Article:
Note

For information on specific error messages, see API Error Codes

Client Errors

REST client errors are indicated by a 4xx HTTP response code.

Do not retry client errors. Client errors indicate that Amazon SimpleDB found a problem with the client request and the application should address the issue before submitting the request again.

Server Errors

For server errors, you should retry the original request.

REST server errors are indicated by a 5xx HTTP response code.

Retries and Exponential Backoff

Numerous components on a network, such as DNS servers, switches, load-balancers, and others can generate errors anywhere in the life of a given request.

The usual technique for dealing with these error responses in a networked environment is to implement retries in the client application. This technique increases the reliability of the application and reduces operational costs for the developer.

You should retry original requests that receive server errors (5xx). However, client errors (4xx) indicate you need to revise the request itself to correct the problem before trying again.

In addition to simple retries, we recommend using an exponential backoff algorithm for better flow control. The concept behind exponential backoff is to use progressively longer waits between retries for consecutive error responses. For example, up to 400 milliseconds before the first retry, up to 1600 milliseconds before the second, up to 6400 milliseconds before third, and so on.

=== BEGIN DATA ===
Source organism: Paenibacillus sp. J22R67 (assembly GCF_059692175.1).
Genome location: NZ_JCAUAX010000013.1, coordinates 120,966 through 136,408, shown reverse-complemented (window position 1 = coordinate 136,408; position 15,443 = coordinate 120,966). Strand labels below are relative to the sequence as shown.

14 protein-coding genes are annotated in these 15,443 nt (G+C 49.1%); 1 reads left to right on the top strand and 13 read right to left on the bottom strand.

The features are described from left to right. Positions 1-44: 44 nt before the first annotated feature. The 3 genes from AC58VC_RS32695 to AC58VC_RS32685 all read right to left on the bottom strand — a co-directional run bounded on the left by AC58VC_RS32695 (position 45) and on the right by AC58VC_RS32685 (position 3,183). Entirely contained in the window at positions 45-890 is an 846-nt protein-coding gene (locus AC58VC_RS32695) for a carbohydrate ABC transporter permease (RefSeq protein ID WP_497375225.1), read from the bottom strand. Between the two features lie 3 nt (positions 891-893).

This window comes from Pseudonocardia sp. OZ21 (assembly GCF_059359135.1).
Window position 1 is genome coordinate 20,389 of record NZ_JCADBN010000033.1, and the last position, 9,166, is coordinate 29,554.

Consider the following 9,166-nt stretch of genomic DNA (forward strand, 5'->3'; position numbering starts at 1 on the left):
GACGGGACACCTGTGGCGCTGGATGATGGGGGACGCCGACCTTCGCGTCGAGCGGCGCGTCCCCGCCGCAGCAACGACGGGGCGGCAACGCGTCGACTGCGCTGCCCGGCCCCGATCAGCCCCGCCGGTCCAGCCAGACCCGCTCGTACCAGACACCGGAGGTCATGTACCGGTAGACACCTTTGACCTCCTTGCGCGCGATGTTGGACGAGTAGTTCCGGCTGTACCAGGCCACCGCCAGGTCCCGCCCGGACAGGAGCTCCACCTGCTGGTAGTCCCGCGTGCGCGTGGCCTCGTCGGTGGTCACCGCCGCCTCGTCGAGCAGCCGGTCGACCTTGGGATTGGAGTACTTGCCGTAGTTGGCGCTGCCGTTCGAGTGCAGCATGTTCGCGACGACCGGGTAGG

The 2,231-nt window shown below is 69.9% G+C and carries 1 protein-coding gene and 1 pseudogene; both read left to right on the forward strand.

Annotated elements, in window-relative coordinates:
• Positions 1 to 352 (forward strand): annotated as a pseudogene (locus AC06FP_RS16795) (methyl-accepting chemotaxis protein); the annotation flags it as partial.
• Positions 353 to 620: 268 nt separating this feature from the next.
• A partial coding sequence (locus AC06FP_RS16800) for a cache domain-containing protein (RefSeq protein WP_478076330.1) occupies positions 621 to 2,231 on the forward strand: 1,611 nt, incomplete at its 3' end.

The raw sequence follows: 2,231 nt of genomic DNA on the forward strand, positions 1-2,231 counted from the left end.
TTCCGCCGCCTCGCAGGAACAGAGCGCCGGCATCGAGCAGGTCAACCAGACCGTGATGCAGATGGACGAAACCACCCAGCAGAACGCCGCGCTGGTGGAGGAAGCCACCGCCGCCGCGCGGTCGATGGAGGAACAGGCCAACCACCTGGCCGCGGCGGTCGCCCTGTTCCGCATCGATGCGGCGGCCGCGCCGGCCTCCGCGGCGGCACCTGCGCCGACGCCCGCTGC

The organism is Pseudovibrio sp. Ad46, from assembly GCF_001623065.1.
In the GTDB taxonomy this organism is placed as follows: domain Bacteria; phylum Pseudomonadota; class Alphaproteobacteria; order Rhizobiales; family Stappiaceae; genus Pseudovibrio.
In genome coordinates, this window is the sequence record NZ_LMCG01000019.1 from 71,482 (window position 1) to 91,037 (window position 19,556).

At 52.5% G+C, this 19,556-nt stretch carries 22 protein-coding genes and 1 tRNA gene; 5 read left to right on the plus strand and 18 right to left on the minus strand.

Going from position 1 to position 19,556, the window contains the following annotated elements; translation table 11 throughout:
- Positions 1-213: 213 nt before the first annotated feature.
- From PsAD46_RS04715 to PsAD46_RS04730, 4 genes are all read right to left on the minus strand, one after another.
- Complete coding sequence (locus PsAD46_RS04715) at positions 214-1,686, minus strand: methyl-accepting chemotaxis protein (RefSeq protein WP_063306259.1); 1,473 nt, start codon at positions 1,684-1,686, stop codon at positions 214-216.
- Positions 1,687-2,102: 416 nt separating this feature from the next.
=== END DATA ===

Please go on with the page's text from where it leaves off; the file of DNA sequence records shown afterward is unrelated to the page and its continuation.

Following is a workflow showing retry logic. The workflow logic first determines if the error is a server error (5xx). Then, if the error is a server error, the code retries the original request.

currentRetry = 0
DO
  execute Amazon SimpleDB request
  IF status = success
    set retry to false
  ELSE IF status = server error (5xx)
    set retry to true
    currentRetry = currentRetry + 1
    wait for a random delay between 0 and (4^currentRetry * 100) milliseconds
  ELSE
    set retry to false and fix client error (4xx)
WHILE (retry = true AND currentRetry < MaxNumberOfRetries)  // limit retries

Following is a snippet of Java code that implements the logic and exponential backoff.

 boolean shouldRetry = true;
 int retries = 0;
 do {
   try {
    /* Submit request to Amazon SimpleDB*/
     if (status == HttpStatus.SC_OK) {
       shouldRetry = false;
      /* Process successful response from Amazon SimpleDB */
     } else {
       if (status == HttpStatus.SC_INTERNAL_SERVER_ERROR
	      || status == HttpStatus.SC_SERVICE_UNAVAILABLE) {
	 shouldRetry = true;
	 long delay = (long) (Math.random() * (Math.pow(4, retries++) * 100L));
	 try {
	   Thread.sleep(delay);
	 } catch (InterruptedException iex){
	   log.error("Caught InterruptedException exception", iex);
	 }
       } else {
	 shouldRetry = false;
	/* Process 4xx (Client) error */
       }
     }
   } catch (IOException ioe) {
     log.error("Caught IOException exception", ioe);
   } catch (Exception e) {
     log.error("Caught Exception", e);
   } finally {
     /* Perform clean-up as necessary */
   }
 } while (shouldRetry && retries < MAX_NUMBER_OF_RETRIES);

The AWS SDKs that support Amazon SimpleDB implement retries and exponential backoff. For example, to download Java code that implements the exponential backoff algorithm, see the AWS SDK for Java.